Industry watchers say more pharma-nutra acquisition deals are on the horizon, and that the Rx and OTC industries may soon become valuable allies in constructively reshaping supplement regulations. Simply put, pharma now has more to gain than to lose.
Allies for Regulatory Change?
Two-thirds of the attendees polled at NBJ believe greater involvement of pharmaceutical industries in the nutritional supplement space will ultimately lead to positive regulatory change.
“One of the push-backs to regulatory reform has been that pharma has not wanted supplement companies to make any kind of claims besides S/F claims, even if the claims are true. Because pharma didn’t want to have their profits stepped on,” Gray said.
“But as pharma companies are buying more supplement companies, they are starting to say, “Hey, let’s back off on that, because we’re basically eating our own children!””
Reframing Research Incentives
One need not be a regulatory expert to understand how DSHEA discourages supplement companies from funding clinical research: it prohibits them from using disease treatment or prevention studies to promote their products.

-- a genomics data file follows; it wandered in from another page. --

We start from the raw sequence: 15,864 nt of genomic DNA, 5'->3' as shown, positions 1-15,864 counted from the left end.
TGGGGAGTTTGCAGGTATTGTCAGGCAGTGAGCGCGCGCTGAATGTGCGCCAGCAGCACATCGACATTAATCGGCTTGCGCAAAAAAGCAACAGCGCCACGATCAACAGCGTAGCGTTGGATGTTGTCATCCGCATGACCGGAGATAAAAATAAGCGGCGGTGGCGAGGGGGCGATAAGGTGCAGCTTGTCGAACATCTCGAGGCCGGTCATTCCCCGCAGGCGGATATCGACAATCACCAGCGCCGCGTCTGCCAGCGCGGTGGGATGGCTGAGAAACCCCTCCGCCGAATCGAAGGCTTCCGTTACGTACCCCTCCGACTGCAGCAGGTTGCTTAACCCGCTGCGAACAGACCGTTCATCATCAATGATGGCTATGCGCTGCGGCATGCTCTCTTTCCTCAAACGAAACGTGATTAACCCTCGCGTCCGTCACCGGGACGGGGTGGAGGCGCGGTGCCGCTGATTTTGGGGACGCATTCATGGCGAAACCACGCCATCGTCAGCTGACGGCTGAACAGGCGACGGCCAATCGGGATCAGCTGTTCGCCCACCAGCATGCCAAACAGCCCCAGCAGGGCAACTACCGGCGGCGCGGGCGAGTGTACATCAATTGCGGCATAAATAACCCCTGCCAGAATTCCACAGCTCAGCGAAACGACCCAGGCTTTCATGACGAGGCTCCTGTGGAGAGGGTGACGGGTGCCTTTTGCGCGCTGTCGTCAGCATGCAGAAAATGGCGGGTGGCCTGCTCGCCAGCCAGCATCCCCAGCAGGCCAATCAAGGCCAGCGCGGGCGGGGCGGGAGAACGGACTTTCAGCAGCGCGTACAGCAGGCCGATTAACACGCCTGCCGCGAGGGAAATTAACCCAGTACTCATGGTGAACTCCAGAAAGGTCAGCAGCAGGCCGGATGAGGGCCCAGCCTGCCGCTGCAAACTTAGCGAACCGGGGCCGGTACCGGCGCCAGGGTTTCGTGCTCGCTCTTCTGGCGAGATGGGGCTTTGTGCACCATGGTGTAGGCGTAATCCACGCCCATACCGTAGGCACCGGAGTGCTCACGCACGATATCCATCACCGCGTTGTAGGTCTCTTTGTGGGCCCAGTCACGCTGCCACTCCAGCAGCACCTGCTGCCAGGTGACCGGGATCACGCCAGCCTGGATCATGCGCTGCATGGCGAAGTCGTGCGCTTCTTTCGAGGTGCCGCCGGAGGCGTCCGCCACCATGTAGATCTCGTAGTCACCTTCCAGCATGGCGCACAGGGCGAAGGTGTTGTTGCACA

“In the area of clinical research, this is where a change in the regulatory environment can really help us,” said Ms. Cooper, who is chief science officer for Savant Science, an R&D consulting firm. “We’re at a disadvantage, even if we want to spend good money on good clinical studies, because of the limitations of S/F claims. It’s really hard to make well people more well.”
She added that many supplement companies want to fund studies of people with specific illnesses or who are experiencing drug side effects. But such research makes little economic sense, because they cannot use the data to market their products.